There was never an answer to that question that seemed remotely acceptable. We have lost 4, 024 American soldiers since the invasion of Iraq in 2003. Tens of thousands of Iraqi civilians, if not more, have been killed. We have spent trillions of dollars. We have diverted attention and resources from Afghanistan and Al Qaeda. We have allowed Al Qaeda and Iran to create footholds in Iraq where they did not exist before. We stand by and allow the political stalemate in the Iraqi government dictate the tenure of our military presence. What little progress they make in the effort for reconciliation and an end to sectarian violence is offset by the corruption, bad blood, and lack of commitment to a real Iraqi state. 1,000 Iraqi soldiers went AWOL in the recent battles in Basra, refusing to fight. News reports show US inspections of Iraqi units which find them taking long lunches and sleeping on the job. There has been almost no progress on restoring electricity, water, sewage, or other important basic services, while money has gone missing at an alarming rate. The list goes on and on.

The people that needed to be seated before Congress to take the heat for this situation, or explain it to all of us, are Secretary of State Condeleeza Rice and Secretary of Defense Robert Gates. Those are the people responsible for the policy in Iraq. They need to address military and diplomatic goalposts for success. Could they sit there are answer the question that I wanted to ask, and that Senator Obama posed so eloquently. Senator Robert Menendez put it very well when he said something to the effect of, "You can't tell us what the end game is for success. It's almost like you're saying, we'll know it when we see it and give us an open checkbook in the meantime."

In the end, we never heard anything resembling a decent answer about where this thing goes from here. I've said in the past that I don't want a precipitous and risky withdrawal that leaves a power void to be filled by Iran, Al Qaeda, Moqtada al Sadr, militias, criminals, or civil war. I do want a reasonable withdrawal starting ASAP that indicates that Iraq needs to stand on its own sooner than later. It needs to resolve the unresolved with some measure of urgency and seriousness. A messy status quo looks good to me, as long as we stand prepared with an international coalition to provide some air cover for the Iraqi military and/or some logistic support in the area of intelligence and reconnaissance. We need to reject the idea of a long term presence in Iraq because it will be unproductive for them and for us. It will put a tremendous drag on our economy and promote ill will with the Arab and Muslim community that already sees us as imperial occupiers.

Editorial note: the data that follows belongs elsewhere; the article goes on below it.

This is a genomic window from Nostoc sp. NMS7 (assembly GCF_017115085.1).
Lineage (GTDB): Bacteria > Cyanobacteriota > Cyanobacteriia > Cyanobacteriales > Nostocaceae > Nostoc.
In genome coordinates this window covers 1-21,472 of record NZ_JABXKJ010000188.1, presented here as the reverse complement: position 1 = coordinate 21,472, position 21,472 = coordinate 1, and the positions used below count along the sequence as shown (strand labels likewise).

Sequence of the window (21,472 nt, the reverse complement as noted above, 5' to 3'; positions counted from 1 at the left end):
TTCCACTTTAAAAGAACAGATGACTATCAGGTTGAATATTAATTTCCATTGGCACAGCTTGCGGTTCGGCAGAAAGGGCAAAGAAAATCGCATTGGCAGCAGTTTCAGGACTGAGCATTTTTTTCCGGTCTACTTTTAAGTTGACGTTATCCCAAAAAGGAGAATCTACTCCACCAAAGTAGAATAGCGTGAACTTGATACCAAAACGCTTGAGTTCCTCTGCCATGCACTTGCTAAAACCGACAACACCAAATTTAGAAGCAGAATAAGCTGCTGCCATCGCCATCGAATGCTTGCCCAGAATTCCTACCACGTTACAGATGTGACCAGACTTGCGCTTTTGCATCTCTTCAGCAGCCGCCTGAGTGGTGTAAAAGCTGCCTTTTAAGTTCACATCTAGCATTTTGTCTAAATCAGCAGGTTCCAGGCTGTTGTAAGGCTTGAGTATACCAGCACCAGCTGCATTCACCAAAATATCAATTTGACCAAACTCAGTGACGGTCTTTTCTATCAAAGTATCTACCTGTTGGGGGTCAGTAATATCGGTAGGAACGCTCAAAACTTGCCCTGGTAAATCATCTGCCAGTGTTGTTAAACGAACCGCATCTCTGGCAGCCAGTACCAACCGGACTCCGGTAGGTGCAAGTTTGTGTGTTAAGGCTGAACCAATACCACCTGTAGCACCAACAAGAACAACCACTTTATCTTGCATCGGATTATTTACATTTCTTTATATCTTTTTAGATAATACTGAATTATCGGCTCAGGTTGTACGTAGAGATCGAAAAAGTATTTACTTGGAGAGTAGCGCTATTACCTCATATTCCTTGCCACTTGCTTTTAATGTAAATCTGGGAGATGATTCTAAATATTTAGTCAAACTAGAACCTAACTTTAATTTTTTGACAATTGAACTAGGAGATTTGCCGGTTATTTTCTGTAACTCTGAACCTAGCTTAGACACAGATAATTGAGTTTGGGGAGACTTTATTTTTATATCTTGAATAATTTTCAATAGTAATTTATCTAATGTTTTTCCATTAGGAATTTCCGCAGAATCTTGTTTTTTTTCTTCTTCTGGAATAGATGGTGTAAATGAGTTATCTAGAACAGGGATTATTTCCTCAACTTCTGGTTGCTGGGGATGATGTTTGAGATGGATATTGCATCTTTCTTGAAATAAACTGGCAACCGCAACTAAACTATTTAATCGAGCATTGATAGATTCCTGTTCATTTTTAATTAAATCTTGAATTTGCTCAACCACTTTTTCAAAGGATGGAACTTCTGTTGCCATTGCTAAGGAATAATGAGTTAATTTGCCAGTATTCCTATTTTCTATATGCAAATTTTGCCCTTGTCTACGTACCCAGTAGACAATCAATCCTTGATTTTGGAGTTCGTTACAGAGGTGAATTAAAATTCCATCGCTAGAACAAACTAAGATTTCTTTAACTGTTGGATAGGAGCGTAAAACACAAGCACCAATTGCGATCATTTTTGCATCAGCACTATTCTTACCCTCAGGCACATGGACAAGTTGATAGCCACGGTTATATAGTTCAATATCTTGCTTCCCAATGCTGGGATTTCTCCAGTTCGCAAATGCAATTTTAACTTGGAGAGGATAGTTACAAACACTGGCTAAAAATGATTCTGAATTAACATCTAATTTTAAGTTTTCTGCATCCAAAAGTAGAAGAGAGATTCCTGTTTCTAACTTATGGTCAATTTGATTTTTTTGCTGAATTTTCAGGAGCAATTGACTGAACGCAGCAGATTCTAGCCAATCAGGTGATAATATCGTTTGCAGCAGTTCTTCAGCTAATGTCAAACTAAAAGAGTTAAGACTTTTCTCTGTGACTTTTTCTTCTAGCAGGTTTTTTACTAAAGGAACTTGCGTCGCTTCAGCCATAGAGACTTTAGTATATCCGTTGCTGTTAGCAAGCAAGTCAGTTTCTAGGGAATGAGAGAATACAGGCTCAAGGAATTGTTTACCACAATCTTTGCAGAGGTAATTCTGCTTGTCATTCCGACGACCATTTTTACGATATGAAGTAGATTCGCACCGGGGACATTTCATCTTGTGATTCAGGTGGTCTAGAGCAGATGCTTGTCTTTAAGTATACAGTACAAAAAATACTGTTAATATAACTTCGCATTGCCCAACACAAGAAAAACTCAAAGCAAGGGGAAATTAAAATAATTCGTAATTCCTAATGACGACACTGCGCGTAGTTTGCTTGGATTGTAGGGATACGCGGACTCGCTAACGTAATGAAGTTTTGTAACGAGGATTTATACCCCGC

The upcoming election will determine everything about the way we move forward, and I think either Hillary Clinton or Barack Obama have a good command of our realistic options for the future of the Occupation and our presence in the region. John McCain? Not so much.


mike's spot said...

You say you don't want a power void, but you want us to start leaving now. As for the checkbook- as long as our soldiers are there- it should be open- and wide. Cutting funding to the war- the democrat party solution, does nothing but make a better environment for our soldiers to get killed.

You want us out now? accept there will be a void, and iraqis will die. We went in- its our mess, we owe those who died the decency to do our best to fix it. should they have an actual answer and planned results? absolutely. But leaving in a hurry or 'asap' while cutting funding does nothing but breed a killing field.

Mike Plugh said...

No one ever said anything about cutting funding Mike. That's a Right Wing talking point that has bounced around the echo chamber without an ounce of reality associated with it.